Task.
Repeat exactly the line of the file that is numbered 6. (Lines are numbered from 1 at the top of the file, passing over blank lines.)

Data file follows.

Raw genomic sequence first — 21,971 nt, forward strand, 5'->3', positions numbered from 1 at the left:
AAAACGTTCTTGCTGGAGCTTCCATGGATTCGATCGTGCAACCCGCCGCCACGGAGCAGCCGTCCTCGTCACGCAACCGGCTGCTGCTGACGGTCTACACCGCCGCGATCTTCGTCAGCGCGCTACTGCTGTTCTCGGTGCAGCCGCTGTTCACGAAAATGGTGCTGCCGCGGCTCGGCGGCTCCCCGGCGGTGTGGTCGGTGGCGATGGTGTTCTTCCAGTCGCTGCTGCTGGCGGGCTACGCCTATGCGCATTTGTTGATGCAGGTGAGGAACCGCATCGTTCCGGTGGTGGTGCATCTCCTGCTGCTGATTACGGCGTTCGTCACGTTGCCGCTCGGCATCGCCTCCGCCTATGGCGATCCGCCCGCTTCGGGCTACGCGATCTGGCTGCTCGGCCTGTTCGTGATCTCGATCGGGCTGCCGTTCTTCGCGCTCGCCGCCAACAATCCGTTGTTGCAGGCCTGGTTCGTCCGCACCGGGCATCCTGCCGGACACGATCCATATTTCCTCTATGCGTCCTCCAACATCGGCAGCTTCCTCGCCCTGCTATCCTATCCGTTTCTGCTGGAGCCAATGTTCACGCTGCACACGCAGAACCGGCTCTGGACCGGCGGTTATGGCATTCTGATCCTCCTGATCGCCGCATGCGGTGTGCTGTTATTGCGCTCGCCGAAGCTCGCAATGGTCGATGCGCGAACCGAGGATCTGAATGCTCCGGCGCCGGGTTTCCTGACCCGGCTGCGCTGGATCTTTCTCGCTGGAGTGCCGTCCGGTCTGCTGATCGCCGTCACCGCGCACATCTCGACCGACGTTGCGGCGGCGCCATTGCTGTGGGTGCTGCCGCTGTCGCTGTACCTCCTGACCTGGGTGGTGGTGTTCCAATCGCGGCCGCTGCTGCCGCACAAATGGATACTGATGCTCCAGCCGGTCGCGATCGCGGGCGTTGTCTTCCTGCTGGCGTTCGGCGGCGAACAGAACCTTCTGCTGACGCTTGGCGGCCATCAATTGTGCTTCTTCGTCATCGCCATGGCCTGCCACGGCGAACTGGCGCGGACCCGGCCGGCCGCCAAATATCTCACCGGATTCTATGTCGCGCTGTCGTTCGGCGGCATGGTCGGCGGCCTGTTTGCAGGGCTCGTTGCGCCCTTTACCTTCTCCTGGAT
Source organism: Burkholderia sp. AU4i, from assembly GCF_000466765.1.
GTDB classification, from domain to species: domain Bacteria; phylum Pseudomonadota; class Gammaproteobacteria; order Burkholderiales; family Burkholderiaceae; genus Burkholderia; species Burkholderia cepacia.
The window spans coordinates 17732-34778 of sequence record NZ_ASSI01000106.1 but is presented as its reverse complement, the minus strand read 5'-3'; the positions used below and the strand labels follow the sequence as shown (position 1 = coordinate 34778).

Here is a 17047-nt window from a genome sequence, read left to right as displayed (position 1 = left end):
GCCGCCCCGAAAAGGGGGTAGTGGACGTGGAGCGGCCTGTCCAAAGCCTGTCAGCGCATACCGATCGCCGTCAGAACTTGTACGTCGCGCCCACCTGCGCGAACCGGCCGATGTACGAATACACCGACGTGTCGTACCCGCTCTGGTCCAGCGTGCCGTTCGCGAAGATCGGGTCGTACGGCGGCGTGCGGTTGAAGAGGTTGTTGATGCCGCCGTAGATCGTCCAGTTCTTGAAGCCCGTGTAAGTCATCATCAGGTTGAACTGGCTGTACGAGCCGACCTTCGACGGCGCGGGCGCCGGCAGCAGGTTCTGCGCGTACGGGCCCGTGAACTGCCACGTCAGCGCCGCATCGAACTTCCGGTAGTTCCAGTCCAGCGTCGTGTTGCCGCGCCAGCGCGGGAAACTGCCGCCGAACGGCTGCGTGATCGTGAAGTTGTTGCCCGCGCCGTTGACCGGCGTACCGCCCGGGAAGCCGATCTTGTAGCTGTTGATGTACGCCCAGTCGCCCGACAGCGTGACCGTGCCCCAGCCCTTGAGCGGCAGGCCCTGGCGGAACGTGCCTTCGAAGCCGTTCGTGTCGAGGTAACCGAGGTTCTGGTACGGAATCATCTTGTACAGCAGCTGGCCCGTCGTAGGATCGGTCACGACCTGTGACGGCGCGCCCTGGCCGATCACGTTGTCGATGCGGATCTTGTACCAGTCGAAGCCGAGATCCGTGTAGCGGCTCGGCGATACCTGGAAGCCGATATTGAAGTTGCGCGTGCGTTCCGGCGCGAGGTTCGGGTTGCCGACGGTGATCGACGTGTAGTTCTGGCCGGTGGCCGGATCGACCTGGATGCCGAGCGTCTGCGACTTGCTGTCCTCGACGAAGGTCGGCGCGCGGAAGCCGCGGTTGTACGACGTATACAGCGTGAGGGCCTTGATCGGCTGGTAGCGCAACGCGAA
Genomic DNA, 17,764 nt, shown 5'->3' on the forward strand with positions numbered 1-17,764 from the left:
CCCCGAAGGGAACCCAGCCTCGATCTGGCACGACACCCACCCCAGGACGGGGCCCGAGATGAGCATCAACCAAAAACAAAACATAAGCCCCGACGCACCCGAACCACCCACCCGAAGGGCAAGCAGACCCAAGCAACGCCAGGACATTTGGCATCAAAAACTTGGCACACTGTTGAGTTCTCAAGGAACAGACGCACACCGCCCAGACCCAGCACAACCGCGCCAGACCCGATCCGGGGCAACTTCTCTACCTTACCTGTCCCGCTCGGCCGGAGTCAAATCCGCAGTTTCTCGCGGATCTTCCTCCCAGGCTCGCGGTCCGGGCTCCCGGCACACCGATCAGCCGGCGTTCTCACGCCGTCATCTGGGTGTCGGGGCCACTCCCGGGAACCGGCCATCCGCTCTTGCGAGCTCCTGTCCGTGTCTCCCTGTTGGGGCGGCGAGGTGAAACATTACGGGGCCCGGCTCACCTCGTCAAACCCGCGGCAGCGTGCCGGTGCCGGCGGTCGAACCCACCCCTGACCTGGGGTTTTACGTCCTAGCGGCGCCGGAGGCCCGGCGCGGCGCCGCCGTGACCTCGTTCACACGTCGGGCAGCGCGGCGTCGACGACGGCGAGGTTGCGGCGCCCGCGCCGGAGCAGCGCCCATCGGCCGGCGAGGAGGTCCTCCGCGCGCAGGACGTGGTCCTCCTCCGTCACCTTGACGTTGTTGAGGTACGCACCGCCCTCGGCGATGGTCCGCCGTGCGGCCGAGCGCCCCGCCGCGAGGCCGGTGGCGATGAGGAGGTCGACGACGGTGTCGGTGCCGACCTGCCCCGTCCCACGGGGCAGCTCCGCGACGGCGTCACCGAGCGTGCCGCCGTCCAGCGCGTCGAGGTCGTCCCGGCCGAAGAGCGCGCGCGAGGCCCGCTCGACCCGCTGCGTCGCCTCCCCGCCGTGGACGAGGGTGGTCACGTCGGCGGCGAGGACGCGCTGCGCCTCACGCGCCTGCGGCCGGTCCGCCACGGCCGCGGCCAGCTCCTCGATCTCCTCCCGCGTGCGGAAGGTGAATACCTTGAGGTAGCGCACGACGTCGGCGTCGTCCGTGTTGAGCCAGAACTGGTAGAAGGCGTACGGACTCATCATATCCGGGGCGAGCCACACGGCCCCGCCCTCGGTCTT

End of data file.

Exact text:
Here is a 17047-nt window from a genome sequence, read left to right as displayed (position 1 = left end):